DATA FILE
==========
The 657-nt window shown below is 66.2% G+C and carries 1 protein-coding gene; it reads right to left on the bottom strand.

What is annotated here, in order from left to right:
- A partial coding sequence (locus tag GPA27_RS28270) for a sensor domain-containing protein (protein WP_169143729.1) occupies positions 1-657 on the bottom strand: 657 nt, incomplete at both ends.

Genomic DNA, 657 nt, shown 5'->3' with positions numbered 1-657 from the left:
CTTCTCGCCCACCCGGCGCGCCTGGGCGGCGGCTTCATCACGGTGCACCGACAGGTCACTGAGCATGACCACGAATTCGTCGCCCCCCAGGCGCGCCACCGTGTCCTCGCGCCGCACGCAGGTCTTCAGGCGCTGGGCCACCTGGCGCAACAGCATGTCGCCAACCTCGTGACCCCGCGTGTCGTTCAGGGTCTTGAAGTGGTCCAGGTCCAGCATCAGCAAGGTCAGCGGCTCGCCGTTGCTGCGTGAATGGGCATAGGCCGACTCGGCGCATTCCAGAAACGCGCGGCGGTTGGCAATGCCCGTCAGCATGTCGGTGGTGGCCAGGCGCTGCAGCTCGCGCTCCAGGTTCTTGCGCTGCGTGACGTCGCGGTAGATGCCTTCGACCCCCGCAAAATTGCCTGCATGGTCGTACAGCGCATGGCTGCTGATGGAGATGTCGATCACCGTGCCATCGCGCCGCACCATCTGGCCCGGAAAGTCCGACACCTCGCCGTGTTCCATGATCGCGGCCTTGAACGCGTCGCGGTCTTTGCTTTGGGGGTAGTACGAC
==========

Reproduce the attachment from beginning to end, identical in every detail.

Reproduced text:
The 657-nt window shown below is 66.2% G+C and carries 1 protein-coding gene; it reads right to left on the bottom strand.

What is annotated here, in order from left to right:
- A partial coding sequence (locus tag GPA27_RS28270) for a sensor domain-containing protein (protein WP_169143729.1) occupies positions 1-657 on the bottom strand: 657 nt, incomplete at both ends.

Genomic DNA, 657 nt, shown 5'->3' with positions numbered 1-657 from the left:
CTTCTCGCCCACCCGGCGCGCCTGGGCGGCGGCTTCATCACGGTGCACCGACAGGTCACTGAGCATGACCACGAATTCGTCGCCCCCCAGGCGCGCCACCGTGTCCTCGCGCCGCACGCAGGTCTTCAGGCGCTGGGCCACCTGGCGCAACAGCATGTCGCCAACCTCGTGACCCCGCGTGTCGTTCAGGGTCTTGAAGTGGTCCAGGTCCAGCATCAGCAAGGTCAGCGGCTCGCCGTTGCTGCGTGAATGGGCATAGGCCGACTCGGCGCATTCCAGAAACGCGCGGCGGTTGGCAATGCCCGTCAGCATGTCGGTGGTGGCCAGGCGCTGCAGCTCGCGCTCCAGGTTCTTGCGCTGCGTGACGTCGCGGTAGATGCCTTCGACCCCCGCAAAATTGCCTGCATGGTCGTACAGCGCATGGCTGCTGATGGAGATGTCGATCACCGTGCCATCGCGCCGCACCATCTGGCCCGGAAAGTCCGACACCTCGCCGTGTTCCATGATCGCGGCCTTGAACGCGTCGCGGTCTTTGCTTTGGGGGTAGTACGAC